Women of Colour


Edited by 
Christina Cooke and Nailah King

This issue has been a long time coming.

We’re not only referring to the extensive production process (we proofread and copyedited till our eyes went cross!), but also to the history of Room as a whole. To put it plainly, this magazine—as beautiful and important as it is—grew from white women’s philosophies as adopted by an editorial collective composed primarily of white women. It comes as no surprise, then, that the majority of the content published has been, ostensibly, quite white in meaning and focus. We are not saying this as an accusation, but rather an indictment of plain-faced fact. Our radical imaginations finds its basis in narratives we already know; we recycle facets of the world we find comfort within when imagining a supposedly “more just” future. The result? As unintentional as it may have been, white begat white for nearly forty-one years.

Enter 39.1. In the pages that follow, you’ll find pieces about love, loss, triumph, and fear—typical tenets of the human experience. You’ll find poems about loving the dark lips of a mixed woman’s vagina; stories about losing the teenaged understanding of desire to a boy who murmurs, Do you know how beautiful you’d be if you were white?; visual art about the triumph of black beauty in societies that consider black bodies to be anything but; and creative non-fiction about the fear of retribution from Indian family members because of the speaker’s queer identity. Here at Room, we’ve come to see race—and cherish you all the more for it.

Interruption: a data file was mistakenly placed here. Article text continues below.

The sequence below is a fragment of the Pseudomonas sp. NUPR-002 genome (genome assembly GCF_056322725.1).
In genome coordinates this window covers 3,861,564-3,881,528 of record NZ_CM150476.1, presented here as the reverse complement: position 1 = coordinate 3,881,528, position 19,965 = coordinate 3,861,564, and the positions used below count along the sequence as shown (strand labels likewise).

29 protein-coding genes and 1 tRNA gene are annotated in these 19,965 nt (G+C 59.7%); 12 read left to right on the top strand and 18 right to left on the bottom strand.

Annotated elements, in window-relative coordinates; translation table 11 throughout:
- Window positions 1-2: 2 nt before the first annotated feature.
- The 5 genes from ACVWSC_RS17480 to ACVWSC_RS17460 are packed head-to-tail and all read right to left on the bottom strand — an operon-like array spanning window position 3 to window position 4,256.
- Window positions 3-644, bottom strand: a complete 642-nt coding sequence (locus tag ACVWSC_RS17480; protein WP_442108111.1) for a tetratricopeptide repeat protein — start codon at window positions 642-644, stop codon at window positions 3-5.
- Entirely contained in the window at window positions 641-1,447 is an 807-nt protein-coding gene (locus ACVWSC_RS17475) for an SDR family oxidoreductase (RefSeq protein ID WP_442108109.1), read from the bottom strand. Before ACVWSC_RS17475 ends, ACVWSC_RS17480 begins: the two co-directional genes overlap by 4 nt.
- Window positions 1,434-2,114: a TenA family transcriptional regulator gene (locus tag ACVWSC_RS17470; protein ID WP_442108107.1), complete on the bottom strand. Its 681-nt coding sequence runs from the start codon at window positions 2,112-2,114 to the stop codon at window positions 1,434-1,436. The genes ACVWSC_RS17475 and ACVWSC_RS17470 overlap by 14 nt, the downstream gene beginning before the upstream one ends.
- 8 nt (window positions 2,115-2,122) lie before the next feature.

In the commission, the stereotypical immigration narrative will be challenged, asking could home be more fulfilling than the place we left it for? Our interviewee implores women of colour to elevate their own voices and stories and encourages them to be the only judge of what is valuable to them. The issue raises questions, opens doors, and creates space but the work in Room and elsewhere is hardly over.

Join us. Take this vital turn with Room

In this issue

Carmen Aguirre, Jamila-Khanom Allidina, Jagtar Kaur Atwal, Martha Batiz, Leonarda Carranza, Jillian Christmas, Adebe DeRango-Adem, Allison L. Doyle, Carlina Duan, Leanne Dunic, Veronica Fredericks, Jennifer Footman, J. Ducusin Hay, Sarah Kabamba, Nailah King, Sonnet L’Abbé, Apanaki Temitayo Minerve, Farah N. Mawani, Sahar Mustafah, Carolyn Nakagawa, Hong Nguyen-Sears, Jael Richardson, Lynne Thompson, Chimwemwe Undi, Nadia Siu Van, Adrianne Williams, Jia Qing Wilson-Yang

Currently on Newsstands

  • Room 43.3 Neurodivergence: Collage construction featuring black and white architecture dotted with circular adornments and rectangular window grids.The architectures are both right-side-up and upside-down, challenging gravity while becoming their own planet - bonded together by sharp, clear crystal points and organic blooms of mustard-coloured minerals.
    Room 43.3, Neurodivergence
    Edited by Rachel Thompson

    In this issue:

    K. J. Aiello, Aeman Ansari, Annie Blake, Karmella Cen Benedito De Barros, Aimée Henny Brown, Megan Callahan, Conyer Clayton, Rachel D.L., Dorianne Emmerton, Lauren Ewald, Kate Finegan, Catherine Garrett, LHC, Safiya Hopfe, Madison Hyman, Claire Kelly, Terese Marie Mailhot, Elizabeth McGeown, Kate Mildew, Amy Newell, Lisa O’Neill, Ottavia Paluch, Ryan Rattliff, Nicole Robitaille, Michele Saint-Yves, Emi Sasagawa, L M Schmidt, A.K. Shakour, Jane Shi, Hilary Sideris, Nadia Siu Van, Erin Soros, Léa Taranto, Allison Bird Treacy, Sarah Williams, Lindsay Wong, A. Light Zachary